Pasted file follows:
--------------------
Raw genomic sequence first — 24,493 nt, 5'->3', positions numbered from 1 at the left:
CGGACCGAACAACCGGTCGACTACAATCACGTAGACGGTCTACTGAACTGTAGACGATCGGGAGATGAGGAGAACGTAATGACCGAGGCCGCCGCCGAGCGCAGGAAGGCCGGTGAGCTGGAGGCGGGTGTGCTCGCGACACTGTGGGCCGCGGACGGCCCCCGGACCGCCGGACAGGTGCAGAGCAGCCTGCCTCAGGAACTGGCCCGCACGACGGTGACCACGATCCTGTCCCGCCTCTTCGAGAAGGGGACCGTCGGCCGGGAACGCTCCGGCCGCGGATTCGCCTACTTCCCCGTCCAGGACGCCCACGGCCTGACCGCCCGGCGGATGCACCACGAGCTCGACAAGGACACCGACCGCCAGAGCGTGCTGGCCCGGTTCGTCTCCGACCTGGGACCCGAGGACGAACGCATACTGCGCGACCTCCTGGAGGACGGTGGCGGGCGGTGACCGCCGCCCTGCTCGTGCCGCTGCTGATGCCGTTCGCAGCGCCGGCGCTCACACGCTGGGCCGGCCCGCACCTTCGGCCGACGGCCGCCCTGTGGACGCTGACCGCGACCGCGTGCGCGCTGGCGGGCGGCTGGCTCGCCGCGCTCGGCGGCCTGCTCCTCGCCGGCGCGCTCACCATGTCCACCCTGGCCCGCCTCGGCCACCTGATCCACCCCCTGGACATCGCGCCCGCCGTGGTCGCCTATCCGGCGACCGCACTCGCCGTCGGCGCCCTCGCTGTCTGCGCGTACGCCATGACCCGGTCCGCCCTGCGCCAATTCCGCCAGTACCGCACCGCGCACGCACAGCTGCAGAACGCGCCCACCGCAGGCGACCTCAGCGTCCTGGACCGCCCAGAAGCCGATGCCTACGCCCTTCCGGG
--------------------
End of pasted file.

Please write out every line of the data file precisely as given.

Raw genomic sequence first — 24,493 nt, 5'->3', positions numbered from 1 at the left:
CGGACCGAACAACCGGTCGACTACAATCACGTAGACGGTCTACTGAACTGTAGACGATCGGGAGATGAGGAGAACGTAATGACCGAGGCCGCCGCCGAGCGCAGGAAGGCCGGTGAGCTGGAGGCGGGTGTGCTCGCGACACTGTGGGCCGCGGACGGCCCCCGGACCGCCGGACAGGTGCAGAGCAGCCTGCCTCAGGAACTGGCCCGCACGACGGTGACCACGATCCTGTCCCGCCTCTTCGAGAAGGGGACCGTCGGCCGGGAACGCTCCGGCCGCGGATTCGCCTACTTCCCCGTCCAGGACGCCCACGGCCTGACCGCCCGGCGGATGCACCACGAGCTCGACAAGGACACCGACCGCCAGAGCGTGCTGGCCCGGTTCGTCTCCGACCTGGGACCCGAGGACGAACGCATACTGCGCGACCTCCTGGAGGACGGTGGCGGGCGGTGACCGCCGCCCTGCTCGTGCCGCTGCTGATGCCGTTCGCAGCGCCGGCGCTCACACGCTGGGCCGGCCCGCACCTTCGGCCGACGGCCGCCCTGTGGACGCTGACCGCGACCGCGTGCGCGCTGGCGGGCGGCTGGCTCGCCGCGCTCGGCGGCCTGCTCCTCGCCGGCGCGCTCACCATGTCCACCCTGGCCCGCCTCGGCCACCTGATCCACCCCCTGGACATCGCGCCCGCCGTGGTCGCCTATCCGGCGACCGCACTCGCCGTCGGCGCCCTCGCTGTCTGCGCGTACGCCATGACCCGGTCCGCCCTGCGCCAATTCCGCCAGTACCGCACCGCGCACGCACAGCTGCAGAACGCGCCCACCGCAGGCGACCTCAGCGTCCTGGACCGCCCAGAAGCCGATGCCTACGCCCTTCCGGG